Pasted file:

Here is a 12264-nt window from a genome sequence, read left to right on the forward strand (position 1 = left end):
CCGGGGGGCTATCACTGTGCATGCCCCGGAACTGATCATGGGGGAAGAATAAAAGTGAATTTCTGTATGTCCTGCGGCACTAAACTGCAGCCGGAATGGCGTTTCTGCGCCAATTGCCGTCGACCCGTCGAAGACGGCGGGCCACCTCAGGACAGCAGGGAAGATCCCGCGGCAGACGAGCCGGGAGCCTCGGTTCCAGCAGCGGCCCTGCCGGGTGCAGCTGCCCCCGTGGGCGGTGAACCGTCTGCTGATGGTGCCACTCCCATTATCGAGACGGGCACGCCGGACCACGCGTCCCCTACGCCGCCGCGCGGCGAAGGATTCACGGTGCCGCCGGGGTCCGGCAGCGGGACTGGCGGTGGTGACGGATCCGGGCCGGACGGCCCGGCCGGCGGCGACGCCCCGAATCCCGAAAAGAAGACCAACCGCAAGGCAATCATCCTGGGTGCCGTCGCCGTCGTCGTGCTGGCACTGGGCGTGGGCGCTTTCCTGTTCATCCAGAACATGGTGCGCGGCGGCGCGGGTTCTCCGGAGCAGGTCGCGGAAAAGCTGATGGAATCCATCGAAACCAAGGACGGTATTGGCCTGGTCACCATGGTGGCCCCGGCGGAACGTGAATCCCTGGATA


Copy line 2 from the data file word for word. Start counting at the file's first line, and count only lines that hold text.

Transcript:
CCGGGGGGCTATCACTGTGCATGCCCCGGAACTGATCATGGGGGAAGAATAAAAGTGAATTTCTGTATGTCCTGCGGCACTAAACTGCAGCCGGAATGGCGTTTCTGCGCCAATTGCCGTCGACCCGTCGAAGACGGCGGGCCACCTCAGGACAGCAGGGAAGATCCCGCGGCAGACGAGCCGGGAGCCTCGGTTCCAGCAGCGGCCCTGCCGGGTGCAGCTGCCCCCGTGGGCGGTGAACCGTCTGCTGATGGTGCCACTCCCATTATCGAGACGGGCACGCCGGACCACGCGTCCCCTACGCCGCCGCGCGGCGAAGGATTCACGGTGCCGCCGGGGTCCGGCAGCGGGACTGGCGGTGGTGACGGATCCGGGCCGGACGGCCCGGCCGGCGGCGACGCCCCGAATCCCGAAAAGAAGACCAACCGCAAGGCAATCATCCTGGGTGCCGTCGCCGTCGTCGTGCTGGCACTGGGCGTGGGCGCTTTCCTGTTCATCCAGAACATGGTGCGCGGCGGCGCGGGTTCTCCGGAGCAGGTCGCGGAAAAGCTGATGGAATCCATCGAAACCAAGGACGGTATTGGCCTGGTCACCATGGTGGCCCCGGCGGAACGTGAATCCCTGGATA